PROP. XI. PROB.

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From a given point (C) in a given right line (AB) Fig. 24. to draw a perpendicular to the given line.

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In the given line take any point D, and make CE equal to CD (1); upon DE describe an equilateral tri- (1) prop. 3. angle DFE (2), draw FC, and it is perpendicular (2) prop. 1. to the given line. Because the sides DF and DC are equal to the sides

C

prop. 8.

(3) constr. EF and EC (3), and CF is common to the triangles

DFC and EFC, therefore the angles opposite to the (4) Sch. equal sides DF and EF are equal (4), and therefore

FC is perpendicular to the given right line AB at the (5) Def. 11, point C (5).

Schol. In the same manner a perpendicular can be erected at one extremity of a given line, by first producing the line.

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Fig. 25.
See N.

To draw a perpendicular to a given indefinite right line (AB) from a point (C) given without it.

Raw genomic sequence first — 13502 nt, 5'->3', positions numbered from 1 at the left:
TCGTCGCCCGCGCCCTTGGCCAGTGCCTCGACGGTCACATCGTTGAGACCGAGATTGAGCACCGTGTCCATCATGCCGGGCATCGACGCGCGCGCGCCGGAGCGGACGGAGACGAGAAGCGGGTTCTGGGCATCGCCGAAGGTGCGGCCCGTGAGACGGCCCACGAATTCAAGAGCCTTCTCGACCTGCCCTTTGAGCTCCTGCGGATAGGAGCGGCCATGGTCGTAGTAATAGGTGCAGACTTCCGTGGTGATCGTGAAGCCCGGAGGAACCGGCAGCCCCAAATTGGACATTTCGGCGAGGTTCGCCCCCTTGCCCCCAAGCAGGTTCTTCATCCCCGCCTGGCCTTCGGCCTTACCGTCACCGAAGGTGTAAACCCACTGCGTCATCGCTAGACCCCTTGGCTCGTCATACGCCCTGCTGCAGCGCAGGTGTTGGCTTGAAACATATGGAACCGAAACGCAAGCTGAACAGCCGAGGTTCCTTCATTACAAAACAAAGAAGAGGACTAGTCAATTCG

Take any point X on the other side of the given line, and from the centre C with the radius CX des.

cribe a circle, cutting the given line in E and F. Bi(1) prop. 10. sect EF in D (1), and draw from the given point to

the point of bisection the right line CD, it is perpendicular to the given line.

For draw CE and CF; and in the triangles EDC (2) Def. 15. and FDC, the sides EC and FC (2), and ED and (3) Constr. FD (3) are equal, and CD common; therefore the

angles EDC and FDC, opposite to the equal sides (4) Schol.

EC and FC, are equal (4), and therefore DC is per(5) * Def. 11. pendicular to the given line AB (5).